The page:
Nature of Code: Intelligence and Learning – Final Project Proposal

For my final project for Nature of Code: Intelligence and Learning, I would like to investigate how generic algorithms can be used to design the landscape in video games. (Despite the fascinating prospect of convolutional neural network and mesmerizing ways of training and using pre-trained CNN models, I’m actually quite interested in the first half of this course, where we were designing the evolutionary processes and setting the parameters for “natural selection”, and visualize the evolution over time.)

On one hand, because game design concerns with chances and rules that affect how players behave in the game and how difficult it is to accomplish the task or to win the game, I think it would be very interesting and rewarding to try to translate those considerations and design decisions of video games into machine learning algorithms.

On the other hand, I came across Lev Manovich’s Navigable Space (1998) while in undergrad, and was very inspired. He compared and contrasted Doom and Myst (both published in 1993), and how the idea of “space” is different: in Doom, the player is prompt to navigate the space and overcome enemies in the shortest time possible, and there was even an “open source” feature whereby users can create their own advanced levels; in Myst, the space is predefined, and the player “wanders” in order to find necessary information to decode the challenges. But the two games are in common in terms of how the player’s experience is based on “spacial journeys”


While the blueprints of video game space is defined by game designers, based on their skills, experiences and user tests, I wonder if genetic algorithms can help create a controlled blend of geographical complexity, number of challenges(enemies), rewards, and over difficulty in the design of a “navigable space”. What’s more, algorithms can also be used to “test” the generated game space, allowing rapid iterations.

This project proposal is also inspired by the idea that gamenification, or thinking about real-world phenomenon by abstracting them as games, has been an fruitful way for people to better understand things happening around them. For example, Guy Debord famously designed the Game of War at the late stage of his career (1987), and recreated the militant situation between north and south France in a particular history period. As media scholar Alexander Galloway describes it:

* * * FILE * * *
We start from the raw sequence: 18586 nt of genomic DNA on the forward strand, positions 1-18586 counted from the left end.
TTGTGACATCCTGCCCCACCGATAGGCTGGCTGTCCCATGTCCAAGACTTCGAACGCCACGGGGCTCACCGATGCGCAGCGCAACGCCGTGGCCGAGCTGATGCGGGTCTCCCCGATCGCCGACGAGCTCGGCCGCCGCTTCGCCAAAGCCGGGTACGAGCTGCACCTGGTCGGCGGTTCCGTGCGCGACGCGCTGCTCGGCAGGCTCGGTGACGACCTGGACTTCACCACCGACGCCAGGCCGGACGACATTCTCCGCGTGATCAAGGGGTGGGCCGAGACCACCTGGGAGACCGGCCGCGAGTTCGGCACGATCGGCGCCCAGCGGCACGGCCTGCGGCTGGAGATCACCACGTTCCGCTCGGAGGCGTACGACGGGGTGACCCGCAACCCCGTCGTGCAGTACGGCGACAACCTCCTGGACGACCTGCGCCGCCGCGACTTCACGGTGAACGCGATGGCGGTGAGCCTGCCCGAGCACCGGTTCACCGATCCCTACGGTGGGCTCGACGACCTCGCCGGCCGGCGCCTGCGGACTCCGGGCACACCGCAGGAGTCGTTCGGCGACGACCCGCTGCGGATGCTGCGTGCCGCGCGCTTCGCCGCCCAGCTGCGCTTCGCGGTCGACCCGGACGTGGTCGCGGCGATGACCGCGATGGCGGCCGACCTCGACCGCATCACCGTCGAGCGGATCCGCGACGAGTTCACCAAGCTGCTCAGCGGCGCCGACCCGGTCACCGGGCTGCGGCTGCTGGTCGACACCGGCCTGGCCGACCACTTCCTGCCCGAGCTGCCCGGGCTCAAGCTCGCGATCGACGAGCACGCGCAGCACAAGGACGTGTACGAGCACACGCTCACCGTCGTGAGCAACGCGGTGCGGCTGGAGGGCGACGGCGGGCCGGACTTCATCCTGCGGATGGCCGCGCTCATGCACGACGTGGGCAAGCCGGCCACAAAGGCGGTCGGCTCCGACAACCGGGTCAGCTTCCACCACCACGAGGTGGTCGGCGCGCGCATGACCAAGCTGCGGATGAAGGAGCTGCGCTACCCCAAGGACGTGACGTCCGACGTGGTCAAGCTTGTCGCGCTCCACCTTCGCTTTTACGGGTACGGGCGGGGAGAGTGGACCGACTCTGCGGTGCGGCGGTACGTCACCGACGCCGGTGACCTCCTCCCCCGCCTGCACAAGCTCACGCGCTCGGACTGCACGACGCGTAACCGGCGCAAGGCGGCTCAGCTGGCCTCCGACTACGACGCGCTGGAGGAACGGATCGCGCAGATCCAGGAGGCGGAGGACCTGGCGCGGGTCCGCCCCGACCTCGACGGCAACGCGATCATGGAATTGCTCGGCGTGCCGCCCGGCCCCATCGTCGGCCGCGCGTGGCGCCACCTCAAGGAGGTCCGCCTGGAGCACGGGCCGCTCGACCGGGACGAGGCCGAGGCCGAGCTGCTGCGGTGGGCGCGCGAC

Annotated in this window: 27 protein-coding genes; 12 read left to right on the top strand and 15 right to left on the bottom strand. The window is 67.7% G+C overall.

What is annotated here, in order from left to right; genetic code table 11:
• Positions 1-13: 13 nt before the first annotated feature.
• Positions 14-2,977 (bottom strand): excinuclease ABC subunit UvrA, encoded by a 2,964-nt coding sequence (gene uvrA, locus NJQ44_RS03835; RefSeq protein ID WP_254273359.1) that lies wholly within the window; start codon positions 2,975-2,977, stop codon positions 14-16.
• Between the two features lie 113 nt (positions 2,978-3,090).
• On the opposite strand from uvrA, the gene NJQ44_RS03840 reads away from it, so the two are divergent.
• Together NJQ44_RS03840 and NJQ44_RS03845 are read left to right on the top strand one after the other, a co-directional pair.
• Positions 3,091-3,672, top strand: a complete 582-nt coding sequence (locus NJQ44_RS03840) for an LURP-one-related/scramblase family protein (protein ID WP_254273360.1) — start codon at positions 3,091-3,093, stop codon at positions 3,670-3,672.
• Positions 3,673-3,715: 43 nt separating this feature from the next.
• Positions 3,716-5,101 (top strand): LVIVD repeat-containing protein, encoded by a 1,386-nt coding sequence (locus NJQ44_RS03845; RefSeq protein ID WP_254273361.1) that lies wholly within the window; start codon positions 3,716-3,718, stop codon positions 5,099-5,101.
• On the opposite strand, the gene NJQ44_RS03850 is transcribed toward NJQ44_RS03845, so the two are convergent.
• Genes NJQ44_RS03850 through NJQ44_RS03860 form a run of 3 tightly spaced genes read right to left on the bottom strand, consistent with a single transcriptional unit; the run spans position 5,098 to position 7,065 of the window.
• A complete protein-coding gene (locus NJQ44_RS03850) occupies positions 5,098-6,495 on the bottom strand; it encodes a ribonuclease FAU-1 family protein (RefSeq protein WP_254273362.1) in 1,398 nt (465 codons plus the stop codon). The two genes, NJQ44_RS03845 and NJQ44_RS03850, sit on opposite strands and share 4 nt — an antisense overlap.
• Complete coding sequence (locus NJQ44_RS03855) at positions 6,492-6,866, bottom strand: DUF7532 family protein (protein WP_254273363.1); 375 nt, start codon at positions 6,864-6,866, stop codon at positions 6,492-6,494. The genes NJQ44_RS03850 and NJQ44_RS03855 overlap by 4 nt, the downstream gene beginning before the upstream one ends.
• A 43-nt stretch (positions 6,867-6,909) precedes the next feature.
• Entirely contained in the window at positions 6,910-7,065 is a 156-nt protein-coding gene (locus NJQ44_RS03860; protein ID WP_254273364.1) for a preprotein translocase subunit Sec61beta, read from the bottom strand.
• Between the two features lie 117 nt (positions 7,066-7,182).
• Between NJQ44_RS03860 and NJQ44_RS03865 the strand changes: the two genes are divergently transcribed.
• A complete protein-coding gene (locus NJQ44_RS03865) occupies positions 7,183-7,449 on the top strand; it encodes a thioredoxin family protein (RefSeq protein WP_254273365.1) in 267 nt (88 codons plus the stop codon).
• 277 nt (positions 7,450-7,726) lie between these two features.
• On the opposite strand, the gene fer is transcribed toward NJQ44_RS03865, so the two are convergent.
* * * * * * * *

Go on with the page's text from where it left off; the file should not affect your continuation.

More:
“He(Debord) positions chess firmly in the classical period of kings and corporal fiat, while the Game of War belongs to a time of systems, logistical routes, and lines of communication. In chess, spatial relationship between pieces are paramount; the ‘knight’s tour,’ for instance, serves as a classic mental projection of pattern and recombination. In the Game of War, Debord maintained this attention to spatial relationships, but added a degree of complexity. The ‘liaisons’ in the Game of War are not simply the projections of possible troop maneuvers, but a communicative apparatus linking together far-flung fighting divisions. If chess’s king is an intensive node, one that must be fortified through the protection of its allied footmen, then Debord’s arsenals are extensive nodes. Yes, they too must be protected, but they also serve as the origin point for a radiating fabric of transition. In chess ‘the king can never remain in check,’ but in the Game of War ‘liaisons must always be maintained.'”

In fact, Galloway himself had recreated Debord’s game in the form of an online two-player game, written in Java, and won a Golden Nica from Ars Electronica…


Due to the complexity of the subject, I think it would be better to first star with some simpler games, such as recreating the PEC-MAN maze using algorithms.



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